Like most at-home parents, I struggle with trying to provide educational opportunities for my kids. Either we talk about things that are really advanced (which is good for stretching the mind, but leads to more complex questions) or it seems overly simplistic and boring. Nobody wants to do A is for apple, B is for bat for very long. I was inspired by a local library educator to use themes on a monthly basis, and then follow my own sense of adventure from there. For October we went with pumpkins, turkey stories for Thanksgiving, and snow for January.
Every holiday does add a bit of sparkle to a child’s eye, though, no matter how manufactured it may be (Valentine’s day, I’m talking to you!) So I try and incorporate a bit of learning (specifically reading, discussing a bit of history, coloring pages, and if we can, crafts) from each holiday into our ‘faux’mschooling program. If you can add a twist of magic, fairy dust, or trickery, well then you definitely can get a young child’s attention a lot more easily. There are literally dozens of books out there about every holiday. Every cartoon character from Clifford to Arthur has a story for Christmas (or two), and kids love reading them. However, staying with tried and true kid favorites is boring for the parents.
For future holidays, and every day, I wanted then to search out basic kid-friendly books on a theme. For St. Patrick’s day I chose leprechauns (they are magical, tricky, and delicious… wait, strike that last one!), you could also search for other keywords and come up with a good list (luck, lucky, pot of gold, shamrocks, rainbows, to name a few.) So I set out with my laptop, library webpage, and a good sense of ‘trudging through’ to find everything I thought my 4 year old could read or listen to and then narrowed the list down further to our Top Leprechaun Stories just for you!
So how did I do it? I searched for the keywords in our library’s online request system, more specifically the juvenile request system. If you want, you can then sort by date or material type (to search for or exclude DVD’s or music). Ours also sorts by date or reverse date to get the newest books to the top of the list. You’ll end up with a fairly substantial list of titles depending on your keywords. Some will be repeats, some will obviously be too difficult, and others you may have to look for an age range or a simple page count noted on the record will be helpful. Unpaginated typically means fewer pages and therefore easier books. If all else fails and you can’t tell, you can always use the search feature on your web browser to bring up a picture of the book and information about it. This ‘hunt and peck’ method might take a bit longer, but if you can pull from a variety of sources like we can, you can fine tune your list just how you want it before putting in the request! You could make a list of 3 books for each month that you explore in-depth, for example, or get a list of 20 that you can read over the 2 week check-out period, really allowing your child to explore on his/her own. You can do this for every season, holiday, sport, weather related event, and on and on. Don’t be afraid of non-fiction, either. Some of the best ‘finds’ we’ve made are non-fiction books–pictures of animals are fantastic and really inspire awe, like going to the zoo, in a book!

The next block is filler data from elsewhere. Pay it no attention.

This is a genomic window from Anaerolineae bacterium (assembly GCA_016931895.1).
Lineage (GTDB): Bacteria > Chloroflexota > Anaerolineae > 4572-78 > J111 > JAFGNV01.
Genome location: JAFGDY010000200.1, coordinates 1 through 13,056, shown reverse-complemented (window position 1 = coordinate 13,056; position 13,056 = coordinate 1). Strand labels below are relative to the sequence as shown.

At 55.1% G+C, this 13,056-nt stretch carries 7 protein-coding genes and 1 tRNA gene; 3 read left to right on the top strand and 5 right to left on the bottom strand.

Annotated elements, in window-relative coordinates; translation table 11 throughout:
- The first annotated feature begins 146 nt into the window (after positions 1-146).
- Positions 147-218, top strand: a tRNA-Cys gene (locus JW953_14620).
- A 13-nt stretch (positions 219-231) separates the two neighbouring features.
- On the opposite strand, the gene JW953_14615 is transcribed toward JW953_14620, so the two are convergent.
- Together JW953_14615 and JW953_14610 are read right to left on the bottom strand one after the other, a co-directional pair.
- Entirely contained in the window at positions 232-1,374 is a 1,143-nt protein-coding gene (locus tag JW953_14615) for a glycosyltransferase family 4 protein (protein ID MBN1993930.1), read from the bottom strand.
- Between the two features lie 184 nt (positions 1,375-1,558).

If you’re having trouble deciding which books to get, then focus on what your child enjoys. My 4 year old would just as soon read a book about mud trucks as fairies and princesses. When in doubt, order more than you think your child can read, and simply renew them if you run out of time, or re-order. No one ever said you only had to check a book out once! Don’t forget that seasonal books are most popular as the advertising begins, we started ordering St. Patrick’s day books at the end of February and nearly every one of them is already requested somewhere else! Start thinking spring and Easter books now!
So I know you’re thinking: what if the book is a dud? We’ve come across a few. Some that are a bit odd – one mentioned ‘Googling’ a leprechaun, that book didn’t make our cut in the link above. Just remember that if you’re using a local library you are both keeping people in work and supporting the local economy (in the US libraries are funded by tax dollars). You might make the mistake of judging a book by it’s (well-worn) cover as well. Realize, though, that if a book is still in circulation long enough to be well-worn then it is truly a well loved book, and likely a really good one. One local library ditches books after 3 years of non-use. Another one we liked but didn’t include still had a ‘bookmobile’ stamp on it from the 1960’s. Yeah baby! True to form, it was a cute story. Still others focused on being poor or on not having enough money–these were harder books not included due to age range and general… sadness? I want my little one to focus on FUN and LEARNING, not on money! If the book is a dud for any of the above reasons, don’t worry about it. There are tons more out there waiting, and I think all of us want our kids to read as much as they can, so a dud just means another trip to the library!
Other tips: Check with your local librarian, find lists of favorite kids authors or books, recall your favorite books from childhood and research and find them, and just have a sense of adventure. Once you find a book you love, explore the author’s website or online store for additional works. You’ll be able to tell that the books are written by the same person, and young children thrive on repetition, even if they can’t explain that yet, you’ll get a variety of options instead of Good Night Moon (over and over and over)!